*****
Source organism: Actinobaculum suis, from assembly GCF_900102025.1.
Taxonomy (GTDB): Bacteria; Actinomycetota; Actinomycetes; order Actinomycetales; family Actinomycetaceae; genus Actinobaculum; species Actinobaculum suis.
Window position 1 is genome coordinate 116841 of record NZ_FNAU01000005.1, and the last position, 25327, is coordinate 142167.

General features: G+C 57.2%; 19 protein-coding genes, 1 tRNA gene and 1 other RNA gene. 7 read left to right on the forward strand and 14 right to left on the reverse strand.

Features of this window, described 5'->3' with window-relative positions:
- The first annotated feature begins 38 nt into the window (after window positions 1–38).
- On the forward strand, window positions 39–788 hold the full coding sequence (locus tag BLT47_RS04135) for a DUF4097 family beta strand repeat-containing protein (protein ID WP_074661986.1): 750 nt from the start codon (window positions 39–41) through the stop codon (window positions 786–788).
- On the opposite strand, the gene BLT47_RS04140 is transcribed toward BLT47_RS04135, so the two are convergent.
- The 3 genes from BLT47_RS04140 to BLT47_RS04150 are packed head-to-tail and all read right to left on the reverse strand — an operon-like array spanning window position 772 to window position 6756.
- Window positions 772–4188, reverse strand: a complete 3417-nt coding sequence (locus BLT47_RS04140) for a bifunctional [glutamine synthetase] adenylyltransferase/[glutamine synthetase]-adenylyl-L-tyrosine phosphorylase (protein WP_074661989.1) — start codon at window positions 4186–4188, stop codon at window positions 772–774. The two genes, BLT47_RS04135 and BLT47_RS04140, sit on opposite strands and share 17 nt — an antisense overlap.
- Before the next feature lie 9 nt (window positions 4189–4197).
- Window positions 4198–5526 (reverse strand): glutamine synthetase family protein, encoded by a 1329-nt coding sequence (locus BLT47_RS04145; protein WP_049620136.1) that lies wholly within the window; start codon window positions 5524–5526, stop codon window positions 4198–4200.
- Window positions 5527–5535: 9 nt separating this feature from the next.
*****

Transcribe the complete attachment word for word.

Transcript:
Source organism: Actinobaculum suis, from assembly GCF_900102025.1.
Taxonomy (GTDB): Bacteria; Actinomycetota; Actinomycetes; order Actinomycetales; family Actinomycetaceae; genus Actinobaculum; species Actinobaculum suis.
Window position 1 is genome coordinate 116841 of record NZ_FNAU01000005.1, and the last position, 25327, is coordinate 142167.

General features: G+C 57.2%; 19 protein-coding genes, 1 tRNA gene and 1 other RNA gene. 7 read left to right on the forward strand and 14 right to left on the reverse strand.

Features of this window, described 5'->3' with window-relative positions:
- The first annotated feature begins 38 nt into the window (after window positions 1–38).
- On the forward strand, window positions 39–788 hold the full coding sequence (locus tag BLT47_RS04135) for a DUF4097 family beta strand repeat-containing protein (protein ID WP_074661986.1): 750 nt from the start codon (window positions 39–41) through the stop codon (window positions 786–788).
- On the opposite strand, the gene BLT47_RS04140 is transcribed toward BLT47_RS04135, so the two are convergent.
- The 3 genes from BLT47_RS04140 to BLT47_RS04150 are packed head-to-tail and all read right to left on the reverse strand — an operon-like array spanning window position 772 to window position 6756.
- Window positions 772–4188, reverse strand: a complete 3417-nt coding sequence (locus BLT47_RS04140) for a bifunctional [glutamine synthetase] adenylyltransferase/[glutamine synthetase]-adenylyl-L-tyrosine phosphorylase (protein WP_074661989.1) — start codon at window positions 4186–4188, stop codon at window positions 772–774. The two genes, BLT47_RS04135 and BLT47_RS04140, sit on opposite strands and share 17 nt — an antisense overlap.
- Before the next feature lie 9 nt (window positions 4189–4197).
- Window positions 4198–5526 (reverse strand): glutamine synthetase family protein, encoded by a 1329-nt coding sequence (locus BLT47_RS04145; protein WP_049620136.1) that lies wholly within the window; start codon window positions 5524–5526, stop codon window positions 4198–4200.
- Window positions 5527–5535: 9 nt separating this feature from the next.